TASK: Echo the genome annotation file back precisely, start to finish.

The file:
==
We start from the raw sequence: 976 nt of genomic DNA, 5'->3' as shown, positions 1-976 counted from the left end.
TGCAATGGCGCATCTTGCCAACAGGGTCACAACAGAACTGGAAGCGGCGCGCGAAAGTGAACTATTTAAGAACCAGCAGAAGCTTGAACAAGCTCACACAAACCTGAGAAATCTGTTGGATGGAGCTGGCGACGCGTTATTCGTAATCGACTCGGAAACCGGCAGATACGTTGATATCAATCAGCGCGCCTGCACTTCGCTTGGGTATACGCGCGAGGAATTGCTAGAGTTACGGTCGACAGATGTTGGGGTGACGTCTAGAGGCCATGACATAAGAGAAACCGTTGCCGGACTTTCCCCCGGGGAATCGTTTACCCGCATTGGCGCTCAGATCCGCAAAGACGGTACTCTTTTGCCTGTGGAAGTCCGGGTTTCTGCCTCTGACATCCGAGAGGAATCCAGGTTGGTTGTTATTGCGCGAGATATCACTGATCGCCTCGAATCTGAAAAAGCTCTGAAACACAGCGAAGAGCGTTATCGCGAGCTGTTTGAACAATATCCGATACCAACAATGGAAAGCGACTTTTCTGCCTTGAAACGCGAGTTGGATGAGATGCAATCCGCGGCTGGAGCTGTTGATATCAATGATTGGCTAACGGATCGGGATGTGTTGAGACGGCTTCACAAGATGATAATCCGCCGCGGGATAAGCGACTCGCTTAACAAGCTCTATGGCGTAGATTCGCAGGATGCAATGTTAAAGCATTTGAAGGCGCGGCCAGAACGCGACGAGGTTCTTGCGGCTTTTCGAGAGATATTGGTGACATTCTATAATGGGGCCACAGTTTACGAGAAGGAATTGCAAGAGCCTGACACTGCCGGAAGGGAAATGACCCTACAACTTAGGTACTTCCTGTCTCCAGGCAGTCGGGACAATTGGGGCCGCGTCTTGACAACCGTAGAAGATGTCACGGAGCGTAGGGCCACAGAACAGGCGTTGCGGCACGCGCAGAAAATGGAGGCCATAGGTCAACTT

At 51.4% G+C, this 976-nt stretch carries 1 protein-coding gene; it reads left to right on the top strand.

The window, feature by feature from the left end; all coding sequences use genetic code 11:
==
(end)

We start from the raw sequence: 976 nt of genomic DNA, 5'->3' as shown, positions 1-976 counted from the left end.
TGCAATGGCGCATCTTGCCAACAGGGTCACAACAGAACTGGAAGCGGCGCGCGAAAGTGAACTATTTAAGAACCAGCAGAAGCTTGAACAAGCTCACACAAACCTGAGAAATCTGTTGGATGGAGCTGGCGACGCGTTATTCGTAATCGACTCGGAAACCGGCAGATACGTTGATATCAATCAGCGCGCCTGCACTTCGCTTGGGTATACGCGCGAGGAATTGCTAGAGTTACGGTCGACAGATGTTGGGGTGACGTCTAGAGGCCATGACATAAGAGAAACCGTTGCCGGACTTTCCCCCGGGGAATCGTTTACCCGCATTGGCGCTCAGATCCGCAAAGACGGTACTCTTTTGCCTGTGGAAGTCCGGGTTTCTGCCTCTGACATCCGAGAGGAATCCAGGTTGGTTGTTATTGCGCGAGATATCACTGATCGCCTCGAATCTGAAAAAGCTCTGAAACACAGCGAAGAGCGTTATCGCGAGCTGTTTGAACAATATCCGATACCAACAATGGAAAGCGACTTTTCTGCCTTGAAACGCGAGTTGGATGAGATGCAATCCGCGGCTGGAGCTGTTGATATCAATGATTGGCTAACGGATCGGGATGTGTTGAGACGGCTTCACAAGATGATAATCCGCCGCGGGATAAGCGACTCGCTTAACAAGCTCTATGGCGTAGATTCGCAGGATGCAATGTTAAAGCATTTGAAGGCGCGGCCAGAACGCGACGAGGTTCTTGCGGCTTTTCGAGAGATATTGGTGACATTCTATAATGGGGCCACAGTTTACGAGAAGGAATTGCAAGAGCCTGACACTGCCGGAAGGGAAATGACCCTACAACTTAGGTACTTCCTGTCTCCAGGCAGTCGGGACAATTGGGGCCGCGTCTTGACAACCGTAGAAGATGTCACGGAGCGTAGGGCCACAGAACAGGCGTTGCGGCACGCGCAGAAAATGGAGGCCATAGGTCAACTT

At 51.4% G+C, this 976-nt stretch carries 1 protein-coding gene; it reads left to right on the top strand.

The window, feature by feature from the left end; all coding sequences use genetic code 11: